|Environmental Change and International Law: New Challenges and Dimensions (UNU, 1992, 493 pages)|
|Issues in international environmental law|
|5. State responsibility, liability, and remedial measures under international law: new criteria for environmental protection|
These conceptual developments have not taken place in a vacuum, as they correspond to the actual evolution of the law and state practice.
A number of fundamental developments characterize the contemporary evolution of this body of law, and they have in turn contributed to the clarification of the extent and scope of the basic principle referred to above.
One development to note is that environmental law applies today not only to activities that cause transboundary effects between neighbouring states - as was very much the case at the time of the Trail Smelter,8 the Lake Lanoux,9 or the Gut Dam,10 but also to those that have effects at a long distance or, still more important, that have an effect upon areas beyond territorial jurisdiction. Thus the law has evolved from a purely national level in its origins to a transnational dimension and then to a properly international or global role. This geographical extension of the law, quietly developing during this century, has set the stage so that the current problems affecting the environment can be addressed.
The most significant breakthrough in this process of innovation came with the Trail Smelter decision in 1941.11 Relying on principles and decisions of US courts and on the basis of identifying a general principle of international law, the arbitral tribunal concluded that "no state has the right to use or permit the use of its territory in such a manner as to cause injury by fumes in or to the territory of another or the properties or persons therein.... "12 Such a principle meant in fact that international law had entered the field of transboundary environmental protection, albeit still limited to the territories of states. A somewhat similar conclusion was reached by the International Court of Justice in the Corfu Channel Case13 in relation to acts contrary to international law or the rights of other states. It should be noted, however, that in the specific domain of the utilization of rivers, a similar principle had been identified since the early part of the century.14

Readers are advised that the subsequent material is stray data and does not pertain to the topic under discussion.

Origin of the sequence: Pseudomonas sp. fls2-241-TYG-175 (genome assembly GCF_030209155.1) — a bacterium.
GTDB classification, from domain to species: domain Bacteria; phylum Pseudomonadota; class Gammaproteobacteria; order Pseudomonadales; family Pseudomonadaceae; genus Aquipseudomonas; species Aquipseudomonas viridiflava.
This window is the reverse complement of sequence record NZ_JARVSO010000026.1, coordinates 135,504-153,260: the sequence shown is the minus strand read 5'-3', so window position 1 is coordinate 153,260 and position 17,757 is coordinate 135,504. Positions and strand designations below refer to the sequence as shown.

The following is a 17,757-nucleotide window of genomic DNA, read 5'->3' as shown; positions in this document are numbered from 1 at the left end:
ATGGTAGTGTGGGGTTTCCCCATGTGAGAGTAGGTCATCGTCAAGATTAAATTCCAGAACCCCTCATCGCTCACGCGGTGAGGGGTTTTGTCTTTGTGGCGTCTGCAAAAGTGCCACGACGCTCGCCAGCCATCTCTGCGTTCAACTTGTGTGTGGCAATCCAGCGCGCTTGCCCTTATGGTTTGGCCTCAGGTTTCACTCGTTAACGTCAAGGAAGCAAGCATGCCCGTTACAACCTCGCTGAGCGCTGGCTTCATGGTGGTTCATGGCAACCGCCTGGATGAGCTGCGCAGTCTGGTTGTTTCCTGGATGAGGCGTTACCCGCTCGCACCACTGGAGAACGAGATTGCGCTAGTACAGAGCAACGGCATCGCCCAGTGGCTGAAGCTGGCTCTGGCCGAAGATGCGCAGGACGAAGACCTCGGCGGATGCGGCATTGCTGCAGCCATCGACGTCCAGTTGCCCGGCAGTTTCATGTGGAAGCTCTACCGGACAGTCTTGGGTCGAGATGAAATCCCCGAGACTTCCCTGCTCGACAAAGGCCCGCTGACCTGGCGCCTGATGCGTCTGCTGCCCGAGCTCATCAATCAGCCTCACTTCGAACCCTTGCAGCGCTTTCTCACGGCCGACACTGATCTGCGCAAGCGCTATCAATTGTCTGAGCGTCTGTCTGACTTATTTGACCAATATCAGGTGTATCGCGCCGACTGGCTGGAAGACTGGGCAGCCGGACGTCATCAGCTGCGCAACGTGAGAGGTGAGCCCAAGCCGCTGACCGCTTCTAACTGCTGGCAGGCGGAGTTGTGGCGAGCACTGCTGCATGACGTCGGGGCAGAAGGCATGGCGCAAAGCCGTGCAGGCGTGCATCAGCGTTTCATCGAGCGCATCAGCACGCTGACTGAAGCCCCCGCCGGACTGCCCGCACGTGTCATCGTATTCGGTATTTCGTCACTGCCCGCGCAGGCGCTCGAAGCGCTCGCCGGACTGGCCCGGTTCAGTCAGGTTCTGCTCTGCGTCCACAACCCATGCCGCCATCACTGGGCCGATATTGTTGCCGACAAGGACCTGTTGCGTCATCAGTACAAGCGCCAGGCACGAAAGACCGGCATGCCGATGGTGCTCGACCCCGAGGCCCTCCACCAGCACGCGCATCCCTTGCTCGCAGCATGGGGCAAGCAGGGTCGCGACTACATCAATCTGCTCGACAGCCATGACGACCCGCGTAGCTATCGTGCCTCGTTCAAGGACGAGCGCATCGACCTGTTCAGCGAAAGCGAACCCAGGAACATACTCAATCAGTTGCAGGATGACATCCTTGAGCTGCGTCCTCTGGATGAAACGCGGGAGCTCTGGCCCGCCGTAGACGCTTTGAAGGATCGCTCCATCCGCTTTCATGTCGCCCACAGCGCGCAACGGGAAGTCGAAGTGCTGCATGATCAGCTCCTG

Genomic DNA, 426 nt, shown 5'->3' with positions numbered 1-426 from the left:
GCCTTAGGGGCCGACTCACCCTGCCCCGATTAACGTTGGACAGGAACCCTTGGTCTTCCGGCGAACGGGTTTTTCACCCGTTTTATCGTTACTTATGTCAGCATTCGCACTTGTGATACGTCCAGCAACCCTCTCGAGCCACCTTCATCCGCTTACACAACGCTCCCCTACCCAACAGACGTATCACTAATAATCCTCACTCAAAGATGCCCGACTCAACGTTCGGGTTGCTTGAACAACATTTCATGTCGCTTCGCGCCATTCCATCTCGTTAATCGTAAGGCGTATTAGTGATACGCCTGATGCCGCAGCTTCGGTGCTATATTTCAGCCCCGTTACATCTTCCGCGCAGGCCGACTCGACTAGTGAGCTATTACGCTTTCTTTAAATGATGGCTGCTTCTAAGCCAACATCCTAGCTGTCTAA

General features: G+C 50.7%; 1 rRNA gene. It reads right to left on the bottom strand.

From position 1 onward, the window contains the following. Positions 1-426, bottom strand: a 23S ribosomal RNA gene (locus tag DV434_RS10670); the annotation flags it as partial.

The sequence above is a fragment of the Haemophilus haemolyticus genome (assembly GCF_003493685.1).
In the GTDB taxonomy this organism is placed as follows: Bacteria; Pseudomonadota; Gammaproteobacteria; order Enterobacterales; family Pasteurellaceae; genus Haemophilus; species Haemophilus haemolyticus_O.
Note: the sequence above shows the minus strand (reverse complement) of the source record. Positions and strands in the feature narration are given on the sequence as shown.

The Trail Smelter decision had other interesting impacts on the development of the law. First, the tribunal ordered the smelter to "refrain" from causing further damage, which involves a preventive measure to forestall harmful activities in the future. The tribunal then established a regime for the control of emissions, including technical improvements to the industry and the institutional mechanism of an ad-hoc commission of three scientists that had the power to adopt binding decisions.15
After these first steps were given specific applications, the basic principles could be found in different situations before national courts or international tribunals. Thus it was no surprise when the 1972 Stockholm Declaration included the often quoted Principle 21, which links states' sovereign rights relating to the exploitation of resources and national environmental policies to the "responsibility to ensure that activities within their jurisdiction or control do not cause damage to the environment of other States or of areas beyond the limits of national jurisdiction."16 The link had already been established under international law, which explains why there was general agreement to express it in this Principle.
Various international documents and treaties have since reaffirmed the essence of Principle 21 or further expanded it in order to cope with new situations affecting the environment. The case of the Cosmos 954,17 the EEC environmental policy adopted in 1973,18 the 1979 Convention on Long-Range Transboundary Air Pollution19 with its 1985 Protocol setting in place precise obligations for the reduction of sulphur emissions,20 and the IAEA Conventions on Notification and Assistance in the case of Nuclear Accident21 are all cited as examples of the outreaching scope of environmental law today.22